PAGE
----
Force K

Force K was the name of three British Royal Navy task forces during the Second World War. The first Force K operated from West Africa in 1939, to intercept commerce raiders. The second Force K was formed in October 1941 at Malta, to operate against convoys sailing from Italy to Libya. Axis air attacks on Malta led to Force K being reduced and on 8 April 1942, the last ship of the force was withdrawn. After Operation Stoneage was run to Malta (16–20 November) Force K was re-established and began operations again against Axis convoys.

Force K
Country United Kingdom
Branch Royal Navy
EngagementsBattle of the Atlantic
Battle of the River Plate
Battle of the Mediterranean
Battle of the Duisburg Convoy
First Battle of Sirte
Operation Stoneage
William Agnew
Henry Harwood
Andrew Cunningham

Force K (1939)

Force K was based in Freetown, Sierra Leone and consisted of the battlecruiser HMS Renown, the aircraft carrier Ark Royal and destroyers Hardy, Hostile, Hereward and Hasty. Force K was to track and destroy German commerce raiders in the South Atlantic, such as the pocket battleship Admiral Graf Spee. In December 1939, after the Battle of the River Plate, Force K was sent to the coast of Uruguay to prevent any sortie by Graf Spee, which was in Montevideo. After Graf Spee was scuttled, Force K was disbanded and Ark Royal escorted the cruiser HMS Exeter, which had been damaged in the battle with Graf Spee, back to Britain.[1]

Force K (1941)

Force K was re-created on 21 October 1941, with the light cruisers HMS Aurora and Penelope and the L and M class destroyers Lance and Lively, to operate from Malta against Italian ships carrying supplies to the Axis forces in North Africa.[2] On the night of 8/9 November 1941, in the Battle of the Duisburg Convoy, Force K destroyed the convoy, forcing the Italian high command to consider Tripoli "practically blockaded". Convoys to Tripoli were suspended, only Benghazi remaining in use.[3][4] Soon after, Force K was reinforced at Malta by Force B, with the light cruisers HMS Ajax and Neptune and two J-, K- and N-class destroyers. The combined force was so effective that in November 1941, the Axis supply line suffered 60 percent losses.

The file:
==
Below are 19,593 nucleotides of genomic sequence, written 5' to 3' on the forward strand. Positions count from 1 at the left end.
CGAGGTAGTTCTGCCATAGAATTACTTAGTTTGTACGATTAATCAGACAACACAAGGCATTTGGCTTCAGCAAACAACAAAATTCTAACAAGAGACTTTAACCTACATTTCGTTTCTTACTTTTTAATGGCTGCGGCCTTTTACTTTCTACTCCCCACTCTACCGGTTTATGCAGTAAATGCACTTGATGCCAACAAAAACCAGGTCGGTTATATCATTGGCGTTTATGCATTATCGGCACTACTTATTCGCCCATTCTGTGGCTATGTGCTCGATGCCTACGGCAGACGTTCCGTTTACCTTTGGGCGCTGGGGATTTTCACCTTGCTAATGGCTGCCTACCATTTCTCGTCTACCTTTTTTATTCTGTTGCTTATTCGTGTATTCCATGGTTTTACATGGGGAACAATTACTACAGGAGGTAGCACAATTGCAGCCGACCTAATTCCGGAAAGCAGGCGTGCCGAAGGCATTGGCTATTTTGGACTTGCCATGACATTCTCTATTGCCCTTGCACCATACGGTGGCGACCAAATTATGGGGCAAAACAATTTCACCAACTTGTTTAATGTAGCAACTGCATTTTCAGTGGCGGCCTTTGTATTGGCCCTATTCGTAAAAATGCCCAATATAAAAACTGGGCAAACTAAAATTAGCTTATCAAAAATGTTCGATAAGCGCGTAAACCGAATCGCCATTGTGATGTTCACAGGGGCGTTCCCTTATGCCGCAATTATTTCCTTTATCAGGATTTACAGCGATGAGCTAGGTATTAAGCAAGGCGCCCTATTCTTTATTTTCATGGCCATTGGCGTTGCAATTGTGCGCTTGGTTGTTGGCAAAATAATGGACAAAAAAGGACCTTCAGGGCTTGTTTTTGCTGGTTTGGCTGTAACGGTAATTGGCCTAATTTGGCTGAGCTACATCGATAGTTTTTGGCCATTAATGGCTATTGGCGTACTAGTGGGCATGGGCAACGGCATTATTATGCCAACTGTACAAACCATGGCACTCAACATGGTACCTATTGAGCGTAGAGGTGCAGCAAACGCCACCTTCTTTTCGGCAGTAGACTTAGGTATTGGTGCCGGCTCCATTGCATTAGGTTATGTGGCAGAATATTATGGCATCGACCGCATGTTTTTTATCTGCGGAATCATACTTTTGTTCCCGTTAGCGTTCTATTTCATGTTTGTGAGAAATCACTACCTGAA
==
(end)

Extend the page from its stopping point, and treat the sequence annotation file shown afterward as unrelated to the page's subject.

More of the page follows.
On 19 December, at about the time of the First Battle of Sirte, ships from both forces ran into a minefield while pursuing an Italian convoy, Neptune being sunk and Aurora damaged.[5] The destroyer Kandahar also struck a mine while attempting to assist Neptune and was scuttled the next day by the destroyer Jaguar. Following this and with a resurgence of the aerial bombardment of Malta, the remaining surface ships were withdrawn, except for Penelope, which was too damaged to leave. Frequent air attacks while she remained in harbour earned her the nickname "HMS Pepperpot"; Penelope sailed for Gibraltar on 8 April 1942, terminating the second Force K.[6]

Force K (1942)

Operation Stoneage (16–20 November 1942), a convoy to re-victual Malta and was unloaded in record time.[7] Force K was re-established on 27 November with the cruisers HMS Cleopatra, Dido and Euryalus and four ships of the 14th Destroyer Flotilla.[8]